Amanda Ornell, one of our amazing staff nurses on 7 West, contacted the owners of Travinia, an Italian restaurant and bar in Morrisville that is struggling in the wake of the COVID-19 pandemic, after hearing they wanted to help local healthcare workers. The restaurant has been working to help the community in any way they can, with the food they currently have on hand, so that nothing goes to waste. Ornell and Philip Parker, one of her nurse managers, set up a lunch for the staff on 7 West, with the understanding that the restaurant would take donations so they could continue to pay it forward and support others in the community. According to Parker, the team was able to raise roughly $500 on Friday, March 27th, which enabled the restaurant owners to provide 250 meals to local nursing home residents. The pictures here show the meals prior to being delivered and Ornell and Parker receiving the lunch provided to 7W staff. Nice job, team!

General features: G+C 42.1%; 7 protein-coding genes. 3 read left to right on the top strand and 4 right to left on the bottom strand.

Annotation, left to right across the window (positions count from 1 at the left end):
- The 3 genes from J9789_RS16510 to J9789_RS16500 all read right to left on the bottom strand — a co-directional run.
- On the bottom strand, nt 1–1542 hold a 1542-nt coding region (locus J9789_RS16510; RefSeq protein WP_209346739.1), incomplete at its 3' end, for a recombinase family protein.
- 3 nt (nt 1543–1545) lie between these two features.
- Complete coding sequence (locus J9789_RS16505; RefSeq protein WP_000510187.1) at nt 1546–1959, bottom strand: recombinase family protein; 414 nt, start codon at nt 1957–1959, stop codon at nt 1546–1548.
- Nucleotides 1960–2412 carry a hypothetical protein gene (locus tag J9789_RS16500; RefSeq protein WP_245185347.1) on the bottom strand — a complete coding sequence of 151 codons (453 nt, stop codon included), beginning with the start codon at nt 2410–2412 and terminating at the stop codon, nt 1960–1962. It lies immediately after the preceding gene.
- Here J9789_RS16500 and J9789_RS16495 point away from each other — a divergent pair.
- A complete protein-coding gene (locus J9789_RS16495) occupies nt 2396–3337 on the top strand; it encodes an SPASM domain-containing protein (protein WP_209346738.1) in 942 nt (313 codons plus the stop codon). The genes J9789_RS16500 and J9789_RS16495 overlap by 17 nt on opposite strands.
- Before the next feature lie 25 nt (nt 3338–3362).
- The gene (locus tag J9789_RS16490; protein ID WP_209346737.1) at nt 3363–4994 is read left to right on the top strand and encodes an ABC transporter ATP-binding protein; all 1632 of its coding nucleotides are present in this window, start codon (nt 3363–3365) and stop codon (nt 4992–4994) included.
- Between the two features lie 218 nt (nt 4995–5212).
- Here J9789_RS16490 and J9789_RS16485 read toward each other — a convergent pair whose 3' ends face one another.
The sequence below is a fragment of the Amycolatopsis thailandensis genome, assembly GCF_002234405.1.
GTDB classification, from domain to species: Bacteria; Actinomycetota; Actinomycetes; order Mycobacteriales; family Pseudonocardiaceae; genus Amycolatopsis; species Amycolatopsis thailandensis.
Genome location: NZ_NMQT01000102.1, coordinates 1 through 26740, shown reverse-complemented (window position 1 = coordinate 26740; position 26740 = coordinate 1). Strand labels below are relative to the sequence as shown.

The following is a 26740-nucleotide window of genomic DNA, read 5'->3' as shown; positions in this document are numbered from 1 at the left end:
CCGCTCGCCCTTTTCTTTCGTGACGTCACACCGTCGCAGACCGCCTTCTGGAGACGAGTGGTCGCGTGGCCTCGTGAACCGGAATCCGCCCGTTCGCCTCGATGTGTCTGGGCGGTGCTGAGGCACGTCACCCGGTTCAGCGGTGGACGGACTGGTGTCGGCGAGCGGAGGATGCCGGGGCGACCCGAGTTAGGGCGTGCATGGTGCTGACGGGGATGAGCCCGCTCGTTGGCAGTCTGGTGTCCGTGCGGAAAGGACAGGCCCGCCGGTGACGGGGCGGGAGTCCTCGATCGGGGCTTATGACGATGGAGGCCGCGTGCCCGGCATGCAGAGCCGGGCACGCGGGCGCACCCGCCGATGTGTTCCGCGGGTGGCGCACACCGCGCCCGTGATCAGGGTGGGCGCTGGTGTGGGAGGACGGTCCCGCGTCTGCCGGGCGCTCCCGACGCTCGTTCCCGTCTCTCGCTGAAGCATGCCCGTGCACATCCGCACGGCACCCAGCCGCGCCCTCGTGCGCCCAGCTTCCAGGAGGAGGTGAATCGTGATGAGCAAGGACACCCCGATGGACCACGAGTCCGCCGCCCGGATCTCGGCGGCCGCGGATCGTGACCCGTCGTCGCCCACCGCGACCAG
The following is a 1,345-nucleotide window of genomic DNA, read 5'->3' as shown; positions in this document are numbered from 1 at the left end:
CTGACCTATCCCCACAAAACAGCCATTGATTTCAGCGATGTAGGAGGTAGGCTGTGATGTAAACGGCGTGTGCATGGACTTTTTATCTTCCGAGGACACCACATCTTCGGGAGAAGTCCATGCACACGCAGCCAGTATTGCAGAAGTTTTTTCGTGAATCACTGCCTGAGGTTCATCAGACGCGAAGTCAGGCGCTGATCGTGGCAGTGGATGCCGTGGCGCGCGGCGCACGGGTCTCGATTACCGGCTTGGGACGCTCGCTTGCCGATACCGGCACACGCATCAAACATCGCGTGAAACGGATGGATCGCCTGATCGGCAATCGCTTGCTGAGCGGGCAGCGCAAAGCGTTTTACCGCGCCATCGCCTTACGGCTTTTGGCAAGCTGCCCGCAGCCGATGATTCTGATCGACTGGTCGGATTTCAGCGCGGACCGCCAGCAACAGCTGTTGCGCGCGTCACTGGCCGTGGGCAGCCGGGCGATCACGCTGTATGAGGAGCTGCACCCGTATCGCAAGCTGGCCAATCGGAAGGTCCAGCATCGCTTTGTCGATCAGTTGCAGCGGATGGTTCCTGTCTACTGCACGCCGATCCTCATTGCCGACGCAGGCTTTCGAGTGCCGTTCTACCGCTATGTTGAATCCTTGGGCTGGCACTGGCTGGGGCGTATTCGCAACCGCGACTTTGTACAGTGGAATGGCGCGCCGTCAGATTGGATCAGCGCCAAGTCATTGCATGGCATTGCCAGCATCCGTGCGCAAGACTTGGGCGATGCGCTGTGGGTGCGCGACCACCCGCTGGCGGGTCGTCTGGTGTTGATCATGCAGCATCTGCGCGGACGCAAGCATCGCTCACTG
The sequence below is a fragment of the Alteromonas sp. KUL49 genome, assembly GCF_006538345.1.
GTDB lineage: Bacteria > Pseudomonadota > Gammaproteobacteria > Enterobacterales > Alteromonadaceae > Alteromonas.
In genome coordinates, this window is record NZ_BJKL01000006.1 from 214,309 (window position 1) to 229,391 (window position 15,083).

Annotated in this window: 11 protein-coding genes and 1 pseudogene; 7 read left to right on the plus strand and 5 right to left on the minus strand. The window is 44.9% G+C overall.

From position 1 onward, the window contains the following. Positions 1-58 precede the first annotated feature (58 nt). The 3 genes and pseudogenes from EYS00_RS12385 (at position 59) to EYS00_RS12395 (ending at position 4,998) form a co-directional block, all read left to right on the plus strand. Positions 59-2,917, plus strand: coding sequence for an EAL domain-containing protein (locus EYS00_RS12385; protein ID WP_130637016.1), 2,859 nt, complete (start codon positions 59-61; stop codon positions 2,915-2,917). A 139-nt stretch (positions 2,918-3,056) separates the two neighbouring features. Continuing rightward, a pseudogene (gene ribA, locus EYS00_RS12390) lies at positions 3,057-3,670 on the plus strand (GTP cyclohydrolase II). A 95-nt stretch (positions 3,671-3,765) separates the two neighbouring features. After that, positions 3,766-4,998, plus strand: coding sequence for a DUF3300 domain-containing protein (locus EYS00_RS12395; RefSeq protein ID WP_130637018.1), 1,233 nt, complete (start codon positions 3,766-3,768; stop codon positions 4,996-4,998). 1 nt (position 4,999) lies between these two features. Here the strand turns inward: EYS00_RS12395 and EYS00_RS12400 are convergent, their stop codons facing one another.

COVID-19 Updates:

All the latest official DUHS information regarding coronavirus/COVID-19 response at the following locations:


Self-Care Resources from Your Well-Being Team

Please be good to yourself! Duke Health’s well-being team has developed resources to help all of us deal with anxiety and related issues. Visit the Well-Being Resources page which will be updated each Wednesday with new ideas on how to better care for ourselves and each other.

Remember the basics: Show gratitude for one another. Use huddles and meetings to share ideas on what’s helping your resilience. Take deep breaths and mindful minutes with your team. When you leave work, take a moment to think about three good things that happened in the day, and mentally transition from work to home. A new checklist is available to help you power down, rest and recharge. Many sites are posting this checklist in their work areas. We also encourage everyone (including those working remotely) to print out a copy for themselves, or share via PowerPoint.

If you have well-being ideas or resources that have helped you, or moments of gratitude and awe that you want to share with your colleagues, contact BeWell@Duke.edu.


Upcoming Opportunities/Save the Date:

AHA Announces COVID-19 Grant Funding; Deadline April 6